ANALYSIS: Fluoridating water in Christchurch will be more costly than it would be elsewhere because of the city’s infrastructure design.
Instead of having a few centralised water treatment plants where fluoride can be added, Christchurch has 49 pump stations in the city and the Akaroa water treatment plant where fluoride would need to be added.
New council figures released this week estimated that adding the necessary equipment at all 50 sites would cost $63 million – which is about $1.3 million per pump station.
Adding fluoride is proven to help prevent tooth decay and the Canterbury District Health Board has endorsed it.
Water supplies are fluoridated in Auckland, Dunedin, Invercargill, and Hamilton. It is normally fluoridated in the Wellington region too, but it was revealed this month supplies have been unfluoridated for the past four to 10 months.
No part of Christchurch’s water is fluoridated.
A 2020 study by public dental health researchers said the poor oral health of Canterbury children was an “ongoing paediatric health crisis” and that children living in non-fluoridated areas were 20 per cent more likely to have tooth decay.
A report commissioned for the Ministry of Health in 2016 found fluoridation in Canterbury could save between $106m and $318m in dental costs over 20 years.
Historically, it is the city council that has chosen not to fluoridate.
Water New Zealand chief executive Gillian Blythe said the number of pump stations in Christchurch meant fluoridation would be “more resource-intensive” than elsewhere.
“In most other places, water is typically pumped to a central treatment station where the fluoride would be added,” she said.
Christchurch City Council three waters boss Helen Beaumont said while larger cities may have more than one treatment plant, none have 50 locations where fluoride would need to dosed.
In Auckland, their water is fluoridated thanks to just six water treatment plants.
Water supplies across Lower Hutt, Porirua, Upper Hutt and Wellington are usually fluoridated from just four plants – though the water has been unfluoridated for the past four to ten months. About 439,000 people live across those four areas.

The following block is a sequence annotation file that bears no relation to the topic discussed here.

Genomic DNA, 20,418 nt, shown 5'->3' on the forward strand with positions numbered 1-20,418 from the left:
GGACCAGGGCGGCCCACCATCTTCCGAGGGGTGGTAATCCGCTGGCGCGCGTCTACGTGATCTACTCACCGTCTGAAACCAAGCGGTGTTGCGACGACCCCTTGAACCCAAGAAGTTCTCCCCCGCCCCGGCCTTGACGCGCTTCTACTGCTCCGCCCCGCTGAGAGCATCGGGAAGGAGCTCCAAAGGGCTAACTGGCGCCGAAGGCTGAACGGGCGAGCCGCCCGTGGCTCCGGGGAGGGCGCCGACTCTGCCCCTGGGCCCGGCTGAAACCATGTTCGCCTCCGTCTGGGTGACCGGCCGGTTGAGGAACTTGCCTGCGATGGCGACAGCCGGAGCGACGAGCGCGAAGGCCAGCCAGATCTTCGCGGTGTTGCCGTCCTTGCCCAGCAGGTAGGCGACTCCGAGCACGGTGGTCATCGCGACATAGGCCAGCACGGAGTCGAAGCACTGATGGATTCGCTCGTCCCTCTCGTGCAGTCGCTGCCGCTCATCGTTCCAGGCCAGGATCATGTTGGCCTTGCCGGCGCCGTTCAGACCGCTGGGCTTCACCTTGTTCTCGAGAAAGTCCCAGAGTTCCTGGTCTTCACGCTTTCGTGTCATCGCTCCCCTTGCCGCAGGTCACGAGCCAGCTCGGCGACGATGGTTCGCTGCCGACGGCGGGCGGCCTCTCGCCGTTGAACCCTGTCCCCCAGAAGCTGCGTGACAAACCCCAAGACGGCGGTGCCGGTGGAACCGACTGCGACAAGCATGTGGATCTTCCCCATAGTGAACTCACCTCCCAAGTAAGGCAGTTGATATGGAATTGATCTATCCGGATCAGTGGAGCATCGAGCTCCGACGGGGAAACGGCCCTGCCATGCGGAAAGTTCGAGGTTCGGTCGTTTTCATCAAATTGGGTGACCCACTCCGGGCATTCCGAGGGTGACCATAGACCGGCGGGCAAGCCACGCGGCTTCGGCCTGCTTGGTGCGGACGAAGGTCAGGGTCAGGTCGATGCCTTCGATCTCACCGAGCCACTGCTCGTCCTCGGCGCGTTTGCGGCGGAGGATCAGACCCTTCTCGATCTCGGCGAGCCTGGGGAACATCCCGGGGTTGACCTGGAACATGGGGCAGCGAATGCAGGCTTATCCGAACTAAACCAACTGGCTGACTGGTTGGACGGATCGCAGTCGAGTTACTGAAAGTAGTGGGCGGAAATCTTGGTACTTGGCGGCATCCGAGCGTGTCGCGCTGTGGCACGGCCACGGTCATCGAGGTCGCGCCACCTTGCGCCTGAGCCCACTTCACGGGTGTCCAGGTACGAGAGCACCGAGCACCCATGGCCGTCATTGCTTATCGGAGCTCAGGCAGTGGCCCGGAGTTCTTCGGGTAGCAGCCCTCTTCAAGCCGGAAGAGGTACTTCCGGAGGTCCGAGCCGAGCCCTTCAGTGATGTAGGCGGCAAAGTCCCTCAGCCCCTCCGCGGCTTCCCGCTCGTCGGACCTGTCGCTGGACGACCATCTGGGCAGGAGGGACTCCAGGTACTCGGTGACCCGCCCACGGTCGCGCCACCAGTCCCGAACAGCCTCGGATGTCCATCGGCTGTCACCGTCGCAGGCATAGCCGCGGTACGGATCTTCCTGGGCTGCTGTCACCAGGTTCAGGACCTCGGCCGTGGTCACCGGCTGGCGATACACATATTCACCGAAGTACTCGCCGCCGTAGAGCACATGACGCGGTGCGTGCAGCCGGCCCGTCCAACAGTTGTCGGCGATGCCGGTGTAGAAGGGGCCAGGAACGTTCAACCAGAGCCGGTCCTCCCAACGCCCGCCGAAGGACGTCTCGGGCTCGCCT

Christchurch, by comparison, has to fluoridate in 50 locations for about 392,000 constituents.
The extra cost burden on places like Christchurch was highlighted in a 2015 report, written for the Ministry of Health, that analysed engineering costs of fluoridation.
Engineering consultants Beca wrote that Napier had a similar de-centralised system to Christchurch, and that with this type of system implementing fluoride “would cost significantly more”.
Beca estimated at the time that fluoridating in Napier would cost $2.25 million, whereas in Whangarei, which has three treatment plants, it would only cost $725,000. Both areas had roughly the same population.
Beaumont, the Christchurch City Council water boss, said Christchurch’s 49 pump stations were not conventional treatment plants and the addition of fluoride would be more complex.
The system at the pump station is sealed and the station’s control systems were not equipped to monitor and control treatment processes, she said.
“Therefore additional instrumentation and communication equipment would be required to manage the fluoridation process.”
* Fluoridation for healthier teeth in Christchurch tops $60m – and could be eight years away
* Fluoridating Christchurch water to cost over $60m and take three years, council says
* Christchurch preparing to fluoridate water, but cost and timing up in the air
* Bloomfield will order some water supplies to be fluoridated from mid-2022.
* What is water fluoridation and how does it work?